Community support is key to the success of Barbecue Off the River | New

Overall, the good weather and strong community support contributed to the success of the second Barbecue Off the River fundraiser, according to the event organizer and several vendors.

Now in its 27th year, the annual community-wide fundraiser known as Barbecue On the River has been held ‘off the river’ for the past two years due to concerns about COVID-19.

While fundraising totals were still determined by the 12 participating vendors on Monday after the 2021 event which took place from last Thursday to Saturday, Susie Coiner, executive director of BOTR, said that all she had heard was positive.

“What I heard was exhausted, exhausted, exhausted,” she said, repeating the vendors’ refrain about their efforts.

“What I would like to say is how grateful we are to these people who participated, how innovative and creative they are and how hard they worked knowing that our community is just amazing and supportive. , especially with regard to barbecues and charities. ”

Rich Allshouse, of Buzzard Brothers, said their new location at Noble Park has proven to be of great benefit to everyone involved.

“We were never really sure how things were going to turn out, but they worked out better than expected. We sold every day, ”he said.

“The location was fantastic, much more convenient for our customers. And, parking. You didn’t have to cross half of Paducah to get to the site. We probably had 300% more seating with all the picnic tables set up. “

Over the past few years, Buzzard Brothers has raised funds for the Paducah Community Kitchen.

“We couldn’t do what we do without them,” AllsHouse said of the community agency volunteers.

“From the start, I can’t say enough about Sally Michelson (CEO) and everything she does. And then all their volunteers who came out. They took care of the sandwich-making table and the counter sales. Without all this support, we couldn’t do it.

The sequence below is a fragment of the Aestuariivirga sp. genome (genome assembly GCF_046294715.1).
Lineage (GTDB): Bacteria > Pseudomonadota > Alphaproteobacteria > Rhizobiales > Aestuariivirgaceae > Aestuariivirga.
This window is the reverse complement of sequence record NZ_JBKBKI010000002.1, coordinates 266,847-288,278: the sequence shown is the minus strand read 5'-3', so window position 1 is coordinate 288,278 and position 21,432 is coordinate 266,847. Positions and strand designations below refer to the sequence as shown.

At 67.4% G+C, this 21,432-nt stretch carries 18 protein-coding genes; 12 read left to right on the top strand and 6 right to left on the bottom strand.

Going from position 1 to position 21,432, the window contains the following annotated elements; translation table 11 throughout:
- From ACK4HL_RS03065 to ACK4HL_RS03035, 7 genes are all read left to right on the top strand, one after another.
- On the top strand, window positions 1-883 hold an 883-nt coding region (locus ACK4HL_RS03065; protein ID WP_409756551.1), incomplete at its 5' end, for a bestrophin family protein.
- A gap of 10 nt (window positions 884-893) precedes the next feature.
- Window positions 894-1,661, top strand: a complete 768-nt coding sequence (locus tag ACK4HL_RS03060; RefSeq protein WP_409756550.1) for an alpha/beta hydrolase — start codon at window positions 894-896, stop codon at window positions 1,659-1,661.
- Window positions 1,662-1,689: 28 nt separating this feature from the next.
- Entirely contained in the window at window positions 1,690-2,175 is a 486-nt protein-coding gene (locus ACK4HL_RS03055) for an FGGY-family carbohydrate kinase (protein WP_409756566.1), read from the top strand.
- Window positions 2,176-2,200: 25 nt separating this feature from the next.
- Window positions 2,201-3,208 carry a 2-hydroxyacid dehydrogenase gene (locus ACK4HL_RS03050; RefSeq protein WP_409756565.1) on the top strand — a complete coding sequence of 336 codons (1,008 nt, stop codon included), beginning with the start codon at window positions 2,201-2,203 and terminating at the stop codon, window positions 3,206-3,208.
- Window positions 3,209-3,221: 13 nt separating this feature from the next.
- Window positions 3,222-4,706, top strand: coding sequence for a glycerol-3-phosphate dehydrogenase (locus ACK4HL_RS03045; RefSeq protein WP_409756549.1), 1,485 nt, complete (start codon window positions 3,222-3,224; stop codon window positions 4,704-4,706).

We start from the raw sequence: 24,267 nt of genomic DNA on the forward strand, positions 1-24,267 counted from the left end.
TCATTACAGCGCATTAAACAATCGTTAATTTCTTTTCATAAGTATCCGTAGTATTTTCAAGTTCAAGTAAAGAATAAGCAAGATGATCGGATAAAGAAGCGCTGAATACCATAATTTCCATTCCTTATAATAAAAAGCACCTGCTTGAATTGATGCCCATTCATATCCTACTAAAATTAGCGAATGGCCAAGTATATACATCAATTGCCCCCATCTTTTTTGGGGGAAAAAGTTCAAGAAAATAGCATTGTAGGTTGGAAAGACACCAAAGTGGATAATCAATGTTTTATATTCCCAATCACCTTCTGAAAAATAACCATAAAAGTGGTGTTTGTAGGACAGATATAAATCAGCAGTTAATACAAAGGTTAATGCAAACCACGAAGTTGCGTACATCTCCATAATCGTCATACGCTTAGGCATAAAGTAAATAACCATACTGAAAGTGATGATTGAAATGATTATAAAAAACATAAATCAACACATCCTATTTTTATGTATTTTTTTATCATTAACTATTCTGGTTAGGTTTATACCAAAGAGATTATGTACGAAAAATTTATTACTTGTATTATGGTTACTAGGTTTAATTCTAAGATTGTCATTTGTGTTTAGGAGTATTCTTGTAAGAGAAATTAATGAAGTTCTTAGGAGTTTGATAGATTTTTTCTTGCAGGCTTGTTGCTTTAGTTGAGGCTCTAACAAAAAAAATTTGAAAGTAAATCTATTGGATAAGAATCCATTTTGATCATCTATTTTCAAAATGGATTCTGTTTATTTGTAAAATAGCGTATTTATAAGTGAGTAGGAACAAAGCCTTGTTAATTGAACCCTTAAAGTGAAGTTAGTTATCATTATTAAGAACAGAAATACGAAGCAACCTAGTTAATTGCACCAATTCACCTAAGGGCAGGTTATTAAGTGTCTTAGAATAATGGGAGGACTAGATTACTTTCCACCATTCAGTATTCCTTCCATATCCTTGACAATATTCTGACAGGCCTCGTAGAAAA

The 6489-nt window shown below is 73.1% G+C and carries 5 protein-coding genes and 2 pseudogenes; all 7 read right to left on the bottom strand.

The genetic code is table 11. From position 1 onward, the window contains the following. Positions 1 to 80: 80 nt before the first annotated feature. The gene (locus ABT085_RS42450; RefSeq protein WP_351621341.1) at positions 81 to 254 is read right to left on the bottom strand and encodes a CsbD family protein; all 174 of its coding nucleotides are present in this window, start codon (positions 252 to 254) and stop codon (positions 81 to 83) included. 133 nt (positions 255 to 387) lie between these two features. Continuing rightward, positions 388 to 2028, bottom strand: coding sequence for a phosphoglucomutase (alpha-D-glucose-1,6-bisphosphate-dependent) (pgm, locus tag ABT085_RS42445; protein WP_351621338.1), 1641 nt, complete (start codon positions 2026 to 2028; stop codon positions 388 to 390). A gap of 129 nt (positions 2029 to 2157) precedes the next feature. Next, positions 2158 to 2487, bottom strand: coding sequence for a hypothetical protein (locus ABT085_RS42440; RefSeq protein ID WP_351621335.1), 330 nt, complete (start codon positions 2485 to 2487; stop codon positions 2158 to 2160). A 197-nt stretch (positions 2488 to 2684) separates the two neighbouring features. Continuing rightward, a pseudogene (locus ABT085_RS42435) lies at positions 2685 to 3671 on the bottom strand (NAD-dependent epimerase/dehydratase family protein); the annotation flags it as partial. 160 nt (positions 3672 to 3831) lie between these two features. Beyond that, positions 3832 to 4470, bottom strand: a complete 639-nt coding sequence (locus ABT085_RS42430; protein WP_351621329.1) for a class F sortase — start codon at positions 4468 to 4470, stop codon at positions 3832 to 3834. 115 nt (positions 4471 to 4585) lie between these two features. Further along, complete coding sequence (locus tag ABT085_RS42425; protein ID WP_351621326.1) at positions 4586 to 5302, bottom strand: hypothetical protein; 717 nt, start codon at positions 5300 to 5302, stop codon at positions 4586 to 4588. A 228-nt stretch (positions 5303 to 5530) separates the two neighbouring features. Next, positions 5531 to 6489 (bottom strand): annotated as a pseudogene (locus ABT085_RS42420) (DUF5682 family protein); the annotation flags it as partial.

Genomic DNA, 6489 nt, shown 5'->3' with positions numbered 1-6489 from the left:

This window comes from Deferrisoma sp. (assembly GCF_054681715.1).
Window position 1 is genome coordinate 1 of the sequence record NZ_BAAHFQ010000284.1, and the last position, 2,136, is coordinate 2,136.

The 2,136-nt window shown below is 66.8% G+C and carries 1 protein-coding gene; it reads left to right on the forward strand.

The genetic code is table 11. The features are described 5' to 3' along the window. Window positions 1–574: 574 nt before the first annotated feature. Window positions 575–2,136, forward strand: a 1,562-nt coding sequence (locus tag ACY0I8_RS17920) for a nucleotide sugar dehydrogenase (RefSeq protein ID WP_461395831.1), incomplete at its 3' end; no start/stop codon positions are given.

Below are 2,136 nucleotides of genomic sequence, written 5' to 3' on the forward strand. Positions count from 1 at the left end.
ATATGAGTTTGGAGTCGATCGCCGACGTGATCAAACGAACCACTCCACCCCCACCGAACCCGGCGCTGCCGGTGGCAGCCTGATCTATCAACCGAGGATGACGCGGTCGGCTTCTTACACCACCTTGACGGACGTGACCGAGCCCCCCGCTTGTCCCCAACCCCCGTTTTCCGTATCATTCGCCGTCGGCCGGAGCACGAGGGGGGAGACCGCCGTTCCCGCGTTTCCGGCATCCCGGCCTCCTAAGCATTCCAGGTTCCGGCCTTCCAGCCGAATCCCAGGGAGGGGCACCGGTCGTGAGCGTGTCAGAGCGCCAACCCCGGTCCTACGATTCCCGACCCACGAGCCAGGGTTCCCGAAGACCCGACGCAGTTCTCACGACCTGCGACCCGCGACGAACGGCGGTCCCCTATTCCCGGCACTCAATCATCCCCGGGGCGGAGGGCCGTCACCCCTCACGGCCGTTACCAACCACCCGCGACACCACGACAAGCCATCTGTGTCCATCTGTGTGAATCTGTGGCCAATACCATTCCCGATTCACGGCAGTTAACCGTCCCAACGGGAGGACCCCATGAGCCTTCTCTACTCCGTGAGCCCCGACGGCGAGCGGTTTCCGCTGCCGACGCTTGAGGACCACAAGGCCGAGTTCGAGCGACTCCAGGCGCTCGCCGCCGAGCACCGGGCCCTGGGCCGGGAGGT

Last year, Buzzard Brothers donated $ 7,777.77 to Community Kitchen, Allshouse said, adding that “we are going to exceed that number significantly (this year).”

John Oliver, Treasurer of Paducah Kiwanis and one of his Barbecue Off the River cooks, said the service organization also hosted a successful 2021 event.

“We sold everything we bought… we had a good year,” he said, in their efforts to raise funds for Beyond Uganda and Paducah Day Nursery.

“We mainly sell and deliver packed lunches. I would say overall it was as good as last year. We had a few big businesses that were closed this year where people were working from home.

“It reduced one of the big sales we had last year, but we kind of made up for it in other places,” he said. “We haven’t seen a major slowdown, although we kind of expected it. We really didn’t.

Shane Parker and his son Hunter held a barbecue off the river at Little Castle in Lone Oak, raising money for Bear Cares, a 501c3 organization that helps support children’s food programs and supplement the elderly.

“Our real goal is to create one of the first regional food banks,” he said. “This way I can complement the charities that feed children and seniors in Illinois and Kentucky.

“The goal is to be able to have a warehouse where we can buy nationwide and be able to complement charities along the river counties.”

Parker said on Monday that he and Hunter’s Barbecue Off the River raised about $ 4,500.

“The weather was perfect and the turnout was great,” he said. “You never know. Thursday started out a bit slow, and I heard it from the other salespeople.

“But we still had some pretty decent sales.”

Follow David Zoeller on Twitter, @DZoeller_The Sun

Follow David Zoeller on Twitter, @DZoeller_The Sun

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